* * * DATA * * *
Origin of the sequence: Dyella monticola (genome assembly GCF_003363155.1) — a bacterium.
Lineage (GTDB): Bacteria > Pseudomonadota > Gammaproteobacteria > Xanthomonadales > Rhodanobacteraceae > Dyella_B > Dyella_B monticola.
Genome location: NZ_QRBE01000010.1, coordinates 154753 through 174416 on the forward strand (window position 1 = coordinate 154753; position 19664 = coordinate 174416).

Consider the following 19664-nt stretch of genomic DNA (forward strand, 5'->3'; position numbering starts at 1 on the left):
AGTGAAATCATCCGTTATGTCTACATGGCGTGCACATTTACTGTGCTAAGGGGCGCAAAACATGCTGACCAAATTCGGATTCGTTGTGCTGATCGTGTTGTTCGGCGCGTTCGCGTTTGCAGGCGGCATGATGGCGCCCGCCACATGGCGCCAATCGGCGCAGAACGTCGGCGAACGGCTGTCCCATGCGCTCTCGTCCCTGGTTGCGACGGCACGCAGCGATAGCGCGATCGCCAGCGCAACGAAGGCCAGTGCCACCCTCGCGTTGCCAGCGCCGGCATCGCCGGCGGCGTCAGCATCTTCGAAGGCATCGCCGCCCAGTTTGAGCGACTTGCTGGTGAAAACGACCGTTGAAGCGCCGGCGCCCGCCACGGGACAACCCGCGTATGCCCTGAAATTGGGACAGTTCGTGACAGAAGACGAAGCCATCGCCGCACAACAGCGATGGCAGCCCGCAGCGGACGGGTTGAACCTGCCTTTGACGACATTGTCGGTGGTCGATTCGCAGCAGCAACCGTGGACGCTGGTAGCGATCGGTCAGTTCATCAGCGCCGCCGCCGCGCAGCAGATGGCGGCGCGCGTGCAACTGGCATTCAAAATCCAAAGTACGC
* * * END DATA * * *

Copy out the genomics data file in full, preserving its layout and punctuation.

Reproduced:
Origin of the sequence: Dyella monticola (genome assembly GCF_003363155.1) — a bacterium.
Lineage (GTDB): Bacteria > Pseudomonadota > Gammaproteobacteria > Xanthomonadales > Rhodanobacteraceae > Dyella_B > Dyella_B monticola.
Genome location: NZ_QRBE01000010.1, coordinates 154753 through 174416 on the forward strand (window position 1 = coordinate 154753; position 19664 = coordinate 174416).

Consider the following 19664-nt stretch of genomic DNA (forward strand, 5'->3'; position numbering starts at 1 on the left):
AGTGAAATCATCCGTTATGTCTACATGGCGTGCACATTTACTGTGCTAAGGGGCGCAAAACATGCTGACCAAATTCGGATTCGTTGTGCTGATCGTGTTGTTCGGCGCGTTCGCGTTTGCAGGCGGCATGATGGCGCCCGCCACATGGCGCCAATCGGCGCAGAACGTCGGCGAACGGCTGTCCCATGCGCTCTCGTCCCTGGTTGCGACGGCACGCAGCGATAGCGCGATCGCCAGCGCAACGAAGGCCAGTGCCACCCTCGCGTTGCCAGCGCCGGCATCGCCGGCGGCGTCAGCATCTTCGAAGGCATCGCCGCCCAGTTTGAGCGACTTGCTGGTGAAAACGACCGTTGAAGCGCCGGCGCCCGCCACGGGACAACCCGCGTATGCCCTGAAATTGGGACAGTTCGTGACAGAAGACGAAGCCATCGCCGCACAACAGCGATGGCAGCCCGCAGCGGACGGGTTGAACCTGCCTTTGACGACATTGTCGGTGGTCGATTCGCAGCAGCAACCGTGGACGCTGGTAGCGATCGGTCAGTTCATCAGCGCCGCCGCCGCGCAGCAGATGGCGGCGCGCGTGCAACTGGCATTCAAAATCCAAAGTACGC